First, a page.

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The Amazing Do-Over: Day 5

Get rid of all bitterness, rage and anger, brawling and slander, along with every form of malice. Be kind and compassionate to one another; forgiving each other, just as in Christ God forgave you.
Ephesians 4:31, 32

But, you may say, my bitterness is a result of A B and C in my life. Or, you may insist, anyone who has been the victim of D E and F (as I have) would have every reason to be angry. No, the above verses say, you are bitter because you are a bitter person; you are angry because you are an angry person. Don’t look for justification; just get rid of it.

Negative emotions are addictive. And like all addictions, once they find a place in your life you can’t imagine starting or ending the day without them. But as an old saying goes, “Bitterness [or any of the above emotions] is like drinking poison and hoping it will kill the other person.” And it is a death by suffocation as your hopes, joys and dreams become limited by a particular person or event.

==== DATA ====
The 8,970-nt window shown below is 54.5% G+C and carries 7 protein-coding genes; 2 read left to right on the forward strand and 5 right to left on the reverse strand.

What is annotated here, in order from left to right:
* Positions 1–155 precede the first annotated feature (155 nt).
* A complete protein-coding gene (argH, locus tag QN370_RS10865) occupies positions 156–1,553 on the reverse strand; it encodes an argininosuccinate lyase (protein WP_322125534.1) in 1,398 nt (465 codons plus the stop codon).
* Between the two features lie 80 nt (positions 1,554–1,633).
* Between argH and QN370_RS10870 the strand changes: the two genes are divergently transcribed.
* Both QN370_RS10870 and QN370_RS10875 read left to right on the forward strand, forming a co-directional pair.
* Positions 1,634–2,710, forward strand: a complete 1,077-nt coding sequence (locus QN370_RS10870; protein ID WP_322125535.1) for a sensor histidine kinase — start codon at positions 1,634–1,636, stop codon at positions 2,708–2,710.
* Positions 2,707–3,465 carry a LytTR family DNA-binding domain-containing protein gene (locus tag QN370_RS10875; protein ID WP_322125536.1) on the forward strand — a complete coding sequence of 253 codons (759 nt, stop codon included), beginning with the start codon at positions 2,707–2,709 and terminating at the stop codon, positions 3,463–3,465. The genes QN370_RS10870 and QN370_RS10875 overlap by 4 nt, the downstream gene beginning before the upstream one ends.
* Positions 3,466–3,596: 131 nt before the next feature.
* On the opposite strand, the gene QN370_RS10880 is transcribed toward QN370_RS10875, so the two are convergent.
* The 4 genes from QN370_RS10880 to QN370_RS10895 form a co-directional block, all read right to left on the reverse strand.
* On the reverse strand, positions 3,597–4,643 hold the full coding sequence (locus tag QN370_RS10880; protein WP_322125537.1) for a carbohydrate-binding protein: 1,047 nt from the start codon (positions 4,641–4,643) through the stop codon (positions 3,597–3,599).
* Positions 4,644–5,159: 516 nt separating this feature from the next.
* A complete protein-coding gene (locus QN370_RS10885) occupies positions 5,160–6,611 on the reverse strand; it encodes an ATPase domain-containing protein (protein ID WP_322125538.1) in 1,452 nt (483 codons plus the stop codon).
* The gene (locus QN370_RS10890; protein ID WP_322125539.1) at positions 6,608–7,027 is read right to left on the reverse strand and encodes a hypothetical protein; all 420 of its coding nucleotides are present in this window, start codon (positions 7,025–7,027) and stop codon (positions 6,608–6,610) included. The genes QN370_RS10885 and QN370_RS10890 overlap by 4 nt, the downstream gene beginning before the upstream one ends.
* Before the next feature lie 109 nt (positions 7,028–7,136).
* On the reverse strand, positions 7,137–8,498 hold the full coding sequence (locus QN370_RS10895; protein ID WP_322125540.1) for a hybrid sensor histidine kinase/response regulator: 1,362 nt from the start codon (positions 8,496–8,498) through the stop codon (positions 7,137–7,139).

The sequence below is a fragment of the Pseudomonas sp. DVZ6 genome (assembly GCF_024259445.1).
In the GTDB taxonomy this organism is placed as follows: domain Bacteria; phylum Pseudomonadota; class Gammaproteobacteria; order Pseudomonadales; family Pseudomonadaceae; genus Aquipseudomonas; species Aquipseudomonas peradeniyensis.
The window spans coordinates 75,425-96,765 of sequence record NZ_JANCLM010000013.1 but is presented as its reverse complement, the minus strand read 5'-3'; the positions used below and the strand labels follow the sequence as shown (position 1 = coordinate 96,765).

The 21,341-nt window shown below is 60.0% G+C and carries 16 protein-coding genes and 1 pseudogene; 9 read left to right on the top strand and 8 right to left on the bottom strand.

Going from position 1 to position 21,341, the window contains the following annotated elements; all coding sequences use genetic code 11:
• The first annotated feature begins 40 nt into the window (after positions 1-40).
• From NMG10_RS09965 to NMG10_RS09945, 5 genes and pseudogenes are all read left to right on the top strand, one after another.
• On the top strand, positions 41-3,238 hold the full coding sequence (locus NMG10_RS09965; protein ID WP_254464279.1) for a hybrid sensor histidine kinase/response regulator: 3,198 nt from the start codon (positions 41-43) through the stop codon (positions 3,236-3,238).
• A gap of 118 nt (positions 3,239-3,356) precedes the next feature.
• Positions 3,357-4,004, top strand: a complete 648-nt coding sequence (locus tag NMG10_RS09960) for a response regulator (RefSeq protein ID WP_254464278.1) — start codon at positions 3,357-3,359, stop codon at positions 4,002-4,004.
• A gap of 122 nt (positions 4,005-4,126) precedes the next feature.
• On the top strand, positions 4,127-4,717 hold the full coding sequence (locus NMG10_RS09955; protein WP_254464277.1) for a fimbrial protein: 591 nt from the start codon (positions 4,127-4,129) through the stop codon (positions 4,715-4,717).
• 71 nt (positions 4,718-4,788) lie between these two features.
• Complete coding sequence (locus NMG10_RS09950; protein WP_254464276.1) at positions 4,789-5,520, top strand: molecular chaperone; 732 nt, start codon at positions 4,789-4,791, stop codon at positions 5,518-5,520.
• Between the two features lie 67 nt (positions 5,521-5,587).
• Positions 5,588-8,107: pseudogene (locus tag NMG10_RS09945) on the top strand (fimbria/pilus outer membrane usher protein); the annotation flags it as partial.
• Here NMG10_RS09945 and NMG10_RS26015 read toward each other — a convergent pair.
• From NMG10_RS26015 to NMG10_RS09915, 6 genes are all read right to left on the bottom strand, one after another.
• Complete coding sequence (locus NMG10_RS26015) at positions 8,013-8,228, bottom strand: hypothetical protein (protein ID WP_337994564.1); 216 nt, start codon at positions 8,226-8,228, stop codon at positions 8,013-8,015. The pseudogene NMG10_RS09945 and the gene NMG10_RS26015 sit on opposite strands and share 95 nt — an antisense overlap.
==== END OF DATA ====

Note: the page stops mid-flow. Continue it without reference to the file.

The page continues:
Scripture tells us that citizens of the heavenly kingdom Jesus came to bring are to live with a kind, compassionate and forgiving attitude toward all, even if (especially if) they don’t deserve it. It is not difficult to find people who fit that description.

Our daughter-in-law has the loveliest note tablet with pastel flowers and these words across the top in flowing script: “She designed a life she loved.” That is almost how our Lord is instructing us to see our life’s journey, except at the top of His note tablet it would say, “She designed a life her Lord and Savior Jesus Christ loved,” that is, we are to design, then execute, a life walk characterized by kindness, compassion and forgiveness.

Many years ago I had a wonderful neighbor who was thoughtful, generous, caring and completely uninterested in spiritual things. Whenever I invited her to my church her standard reply was: “You Christians have been fighting forever. When you learn to get along with each other, I will be interested in going to church.”

The world is watching. Do they marvel—like the king’s servants—at our amazing example of uncommon love and unexplainable forgiveness? Or is our life, as it is lived out before them, a stumbling block to the gospel and the Savior who died for them?

Nancy Shirah

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